Once upon a time, there was a great knight… We all like stories. Yes, we do! Ever since human beings sat around fire in caves, we have told stories. We all liked our parents to read us stories before going to bed. In our adult lives, we read books, go to movies and attend plays. But stories are also a fantastic medium to carry the messages of values or transformation towards a future proof organisation. So what does it take to bring back story telling in the workplace? If you wonder about the purple bull, keep reading…
In the executive programmes I usually facilitate, a number of session be it from a keynote speaker or a company visit are there to inspire participants on alternative ways of working. But at the end of the day, what it creates is a set of stories that people use back to inspire, convince, and transform. They tell the stories of why Jim Whitehurs
t, CEO of Redhat, says “If there’s more honesty at the water cooler than there is in the conference rooms, then you have a problem.” or why Bjarte Bogsnes
, Vice President Performance Management Development at Statoil mentions “Don’t put everybody in jail because there is one offender”. It serves also to limit the perceived risk of future proof organisations practices. “Others have done it”, it is reassuring. Great stories also propage easily and reinforce messages in a positive manner. They connect an idea with an emotion. Often stories cross the barrier of time, circulate over different cultures. Stories can come from outside your own organization or inside based on experiments that you collaborators have done.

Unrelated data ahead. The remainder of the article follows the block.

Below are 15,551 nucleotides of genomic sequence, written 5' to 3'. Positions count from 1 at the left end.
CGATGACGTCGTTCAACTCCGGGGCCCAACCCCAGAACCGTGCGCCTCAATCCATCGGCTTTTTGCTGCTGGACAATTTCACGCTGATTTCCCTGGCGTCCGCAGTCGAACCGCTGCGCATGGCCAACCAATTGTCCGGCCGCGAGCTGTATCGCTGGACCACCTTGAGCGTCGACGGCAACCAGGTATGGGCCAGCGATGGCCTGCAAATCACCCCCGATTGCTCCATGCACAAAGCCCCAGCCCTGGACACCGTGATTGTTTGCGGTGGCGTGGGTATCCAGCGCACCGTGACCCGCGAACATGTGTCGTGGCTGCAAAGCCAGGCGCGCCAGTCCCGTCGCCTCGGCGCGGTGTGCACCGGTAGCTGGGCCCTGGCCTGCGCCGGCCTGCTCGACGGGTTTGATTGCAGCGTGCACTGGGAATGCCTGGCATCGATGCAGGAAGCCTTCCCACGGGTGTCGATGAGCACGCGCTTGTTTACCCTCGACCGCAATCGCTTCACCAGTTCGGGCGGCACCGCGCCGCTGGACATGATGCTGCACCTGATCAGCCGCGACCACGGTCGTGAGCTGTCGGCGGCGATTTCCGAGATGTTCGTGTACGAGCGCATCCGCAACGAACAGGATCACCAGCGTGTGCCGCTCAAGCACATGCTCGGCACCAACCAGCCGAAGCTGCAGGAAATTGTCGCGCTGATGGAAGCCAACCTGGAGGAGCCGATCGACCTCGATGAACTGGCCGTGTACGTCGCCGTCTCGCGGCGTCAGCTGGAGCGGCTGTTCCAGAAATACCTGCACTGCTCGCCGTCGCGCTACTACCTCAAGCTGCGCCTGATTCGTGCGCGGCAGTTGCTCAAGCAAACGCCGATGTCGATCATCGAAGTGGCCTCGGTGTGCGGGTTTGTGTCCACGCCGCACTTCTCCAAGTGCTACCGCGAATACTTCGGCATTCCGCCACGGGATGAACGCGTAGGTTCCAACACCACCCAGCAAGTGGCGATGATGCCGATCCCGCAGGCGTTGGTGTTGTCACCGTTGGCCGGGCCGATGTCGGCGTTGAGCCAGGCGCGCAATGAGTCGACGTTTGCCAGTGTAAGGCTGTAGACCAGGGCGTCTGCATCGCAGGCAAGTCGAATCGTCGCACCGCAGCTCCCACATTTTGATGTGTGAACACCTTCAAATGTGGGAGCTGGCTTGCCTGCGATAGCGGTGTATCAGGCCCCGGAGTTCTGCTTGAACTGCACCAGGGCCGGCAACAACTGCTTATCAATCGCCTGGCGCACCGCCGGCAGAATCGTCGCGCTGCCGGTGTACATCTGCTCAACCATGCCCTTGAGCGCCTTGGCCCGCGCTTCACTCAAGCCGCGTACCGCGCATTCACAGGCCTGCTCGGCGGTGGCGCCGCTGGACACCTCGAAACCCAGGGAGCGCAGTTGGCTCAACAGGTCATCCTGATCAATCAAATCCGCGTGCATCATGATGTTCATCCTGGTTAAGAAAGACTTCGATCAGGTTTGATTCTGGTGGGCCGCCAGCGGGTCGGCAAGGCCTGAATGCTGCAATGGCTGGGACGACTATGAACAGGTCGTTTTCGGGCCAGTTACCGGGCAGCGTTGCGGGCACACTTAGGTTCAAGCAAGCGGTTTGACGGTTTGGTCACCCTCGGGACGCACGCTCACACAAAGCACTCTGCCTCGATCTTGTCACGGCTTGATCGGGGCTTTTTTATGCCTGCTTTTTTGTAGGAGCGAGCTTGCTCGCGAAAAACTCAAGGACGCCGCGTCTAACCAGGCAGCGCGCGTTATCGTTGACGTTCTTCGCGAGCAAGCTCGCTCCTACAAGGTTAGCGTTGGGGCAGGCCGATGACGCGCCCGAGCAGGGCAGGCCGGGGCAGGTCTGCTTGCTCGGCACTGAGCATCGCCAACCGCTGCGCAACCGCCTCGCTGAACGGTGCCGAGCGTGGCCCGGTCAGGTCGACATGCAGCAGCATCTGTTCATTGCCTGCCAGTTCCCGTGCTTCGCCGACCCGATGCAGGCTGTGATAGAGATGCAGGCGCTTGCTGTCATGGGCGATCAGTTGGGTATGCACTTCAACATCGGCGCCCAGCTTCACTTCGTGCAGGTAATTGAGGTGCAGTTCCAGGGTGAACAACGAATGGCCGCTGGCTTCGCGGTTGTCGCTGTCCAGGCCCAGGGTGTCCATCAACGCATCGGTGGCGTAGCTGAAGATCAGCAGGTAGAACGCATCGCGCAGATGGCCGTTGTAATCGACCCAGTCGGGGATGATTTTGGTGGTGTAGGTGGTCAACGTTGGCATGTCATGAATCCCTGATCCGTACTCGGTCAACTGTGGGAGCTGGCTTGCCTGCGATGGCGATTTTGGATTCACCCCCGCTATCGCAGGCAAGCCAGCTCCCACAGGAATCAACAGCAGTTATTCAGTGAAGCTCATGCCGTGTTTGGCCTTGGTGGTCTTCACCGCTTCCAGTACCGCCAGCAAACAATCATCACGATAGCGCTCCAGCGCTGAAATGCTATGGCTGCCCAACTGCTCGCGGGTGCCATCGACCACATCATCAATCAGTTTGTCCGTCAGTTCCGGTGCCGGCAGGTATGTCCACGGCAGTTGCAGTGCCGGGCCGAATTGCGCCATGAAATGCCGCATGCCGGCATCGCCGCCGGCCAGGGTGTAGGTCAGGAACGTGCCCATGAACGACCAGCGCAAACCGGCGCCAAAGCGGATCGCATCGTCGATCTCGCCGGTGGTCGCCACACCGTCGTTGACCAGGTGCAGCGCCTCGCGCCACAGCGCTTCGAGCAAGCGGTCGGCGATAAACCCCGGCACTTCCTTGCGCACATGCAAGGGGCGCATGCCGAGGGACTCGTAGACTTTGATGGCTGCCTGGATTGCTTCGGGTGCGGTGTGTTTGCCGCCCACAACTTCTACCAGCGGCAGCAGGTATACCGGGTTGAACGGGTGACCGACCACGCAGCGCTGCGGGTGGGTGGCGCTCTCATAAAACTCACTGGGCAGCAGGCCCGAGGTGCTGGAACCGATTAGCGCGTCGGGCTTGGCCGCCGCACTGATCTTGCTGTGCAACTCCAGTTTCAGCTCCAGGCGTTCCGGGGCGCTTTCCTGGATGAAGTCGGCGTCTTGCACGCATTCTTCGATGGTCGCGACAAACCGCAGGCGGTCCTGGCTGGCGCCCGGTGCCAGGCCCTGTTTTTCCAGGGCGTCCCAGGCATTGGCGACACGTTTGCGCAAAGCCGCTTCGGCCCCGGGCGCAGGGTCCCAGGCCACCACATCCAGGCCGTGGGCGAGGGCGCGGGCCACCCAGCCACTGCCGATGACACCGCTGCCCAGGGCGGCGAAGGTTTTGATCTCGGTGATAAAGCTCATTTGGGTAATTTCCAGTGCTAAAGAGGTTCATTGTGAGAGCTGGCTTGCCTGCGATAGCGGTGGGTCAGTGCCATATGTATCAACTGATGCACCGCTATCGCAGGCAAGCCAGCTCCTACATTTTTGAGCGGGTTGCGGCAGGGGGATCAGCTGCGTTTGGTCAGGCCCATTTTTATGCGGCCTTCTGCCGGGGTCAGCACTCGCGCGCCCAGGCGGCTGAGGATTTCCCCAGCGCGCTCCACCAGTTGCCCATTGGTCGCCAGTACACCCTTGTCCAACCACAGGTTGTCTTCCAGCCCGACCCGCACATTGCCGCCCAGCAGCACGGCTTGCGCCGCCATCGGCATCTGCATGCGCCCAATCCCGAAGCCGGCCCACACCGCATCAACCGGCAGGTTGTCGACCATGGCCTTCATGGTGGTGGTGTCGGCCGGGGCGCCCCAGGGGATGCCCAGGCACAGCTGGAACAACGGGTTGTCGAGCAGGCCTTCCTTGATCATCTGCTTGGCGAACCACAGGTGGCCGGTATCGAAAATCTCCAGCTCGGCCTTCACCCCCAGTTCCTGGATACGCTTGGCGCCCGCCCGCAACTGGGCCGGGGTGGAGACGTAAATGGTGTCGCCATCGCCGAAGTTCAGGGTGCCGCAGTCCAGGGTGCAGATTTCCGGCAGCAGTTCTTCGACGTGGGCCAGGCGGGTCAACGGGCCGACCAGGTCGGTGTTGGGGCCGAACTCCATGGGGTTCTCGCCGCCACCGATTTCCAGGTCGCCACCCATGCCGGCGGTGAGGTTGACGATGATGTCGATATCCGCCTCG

Remarquable and Non-Verbal
But what makes a good story? Of course plenty. But time and time again for me, two elements come back. First of all, it has to be remarkable. There I am using the “purple cow” concept (or purple bull in my case and now you understand the picture above) of Seth Godin. A “purple cow” is what makes something (in our case a story) remarkable. A black cow in a field is not remarkable but a purple one yes, and often it means chocolate :-). So what is so remarkable in your story that people will remember it? Start with it and it will never be forgotten. Often it is a part very close to your heart and emotions. Look at this speech from the CEO of Danone to inspire young leaders and note how he starts with a powerful, personal story.
The second element of a great story is that it is not only words but also non verbal elements like visuals. The saying goes “a picture (or nowadays a video) is worth a thousand words”. So wether it is a picture, a video or a drawing it is often more powerful than a long speech. And even in a speech, non verbal is more powerful than words. Want a proof, watch this, yes they do communicate and tell a story:
Culture building block
Stories can also become a core element of a company culture. When I visited Leroy Merlin
early this year, one of our hosts mentioned something that I will never forget. He says “we are an oral company”. What he was saying is that at Leroy Merlin they do not always make a written process for everything or write an email to say something. They talk to each other, they exchange stories. It reduces bureaucracy. It increases employee engagement. It changes the relation between colleagues. As a story teller you need to care about your audience. Telling stories has its positive roots in the deepest experience that we had when we were kids. So powerful. It also changes the attitude towards others. Because a recipient of a story needs to listen to what the teller is saying. The listener needs to be fully present to experience it, to absorb it. A very different relationship between a story teller and a listener emerges then, much closer to what is required to create a climat of trust and empathy in the workplace. The next first step is then easy for you. What is your story? Tell it starting with your purple cow (or bull whichever you like the most :-)).